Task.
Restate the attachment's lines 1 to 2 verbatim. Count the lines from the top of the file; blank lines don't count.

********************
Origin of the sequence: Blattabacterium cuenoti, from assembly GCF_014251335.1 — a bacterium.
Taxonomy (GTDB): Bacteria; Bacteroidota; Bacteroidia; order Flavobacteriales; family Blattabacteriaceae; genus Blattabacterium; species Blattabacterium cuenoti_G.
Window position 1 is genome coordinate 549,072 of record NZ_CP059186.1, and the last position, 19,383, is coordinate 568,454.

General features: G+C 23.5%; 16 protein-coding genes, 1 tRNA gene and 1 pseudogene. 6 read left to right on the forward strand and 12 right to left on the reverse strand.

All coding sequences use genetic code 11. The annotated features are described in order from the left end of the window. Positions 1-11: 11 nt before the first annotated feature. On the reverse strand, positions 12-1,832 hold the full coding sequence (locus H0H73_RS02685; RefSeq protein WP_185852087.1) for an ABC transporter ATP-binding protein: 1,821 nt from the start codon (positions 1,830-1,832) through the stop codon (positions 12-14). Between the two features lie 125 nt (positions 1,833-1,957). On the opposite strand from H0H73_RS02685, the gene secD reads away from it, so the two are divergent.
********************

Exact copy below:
Origin of the sequence: Blattabacterium cuenoti, from assembly GCF_014251335.1 — a bacterium.
Taxonomy (GTDB): Bacteria; Bacteroidota; Bacteroidia; order Flavobacteriales; family Blattabacteriaceae; genus Blattabacterium; species Blattabacterium cuenoti_G.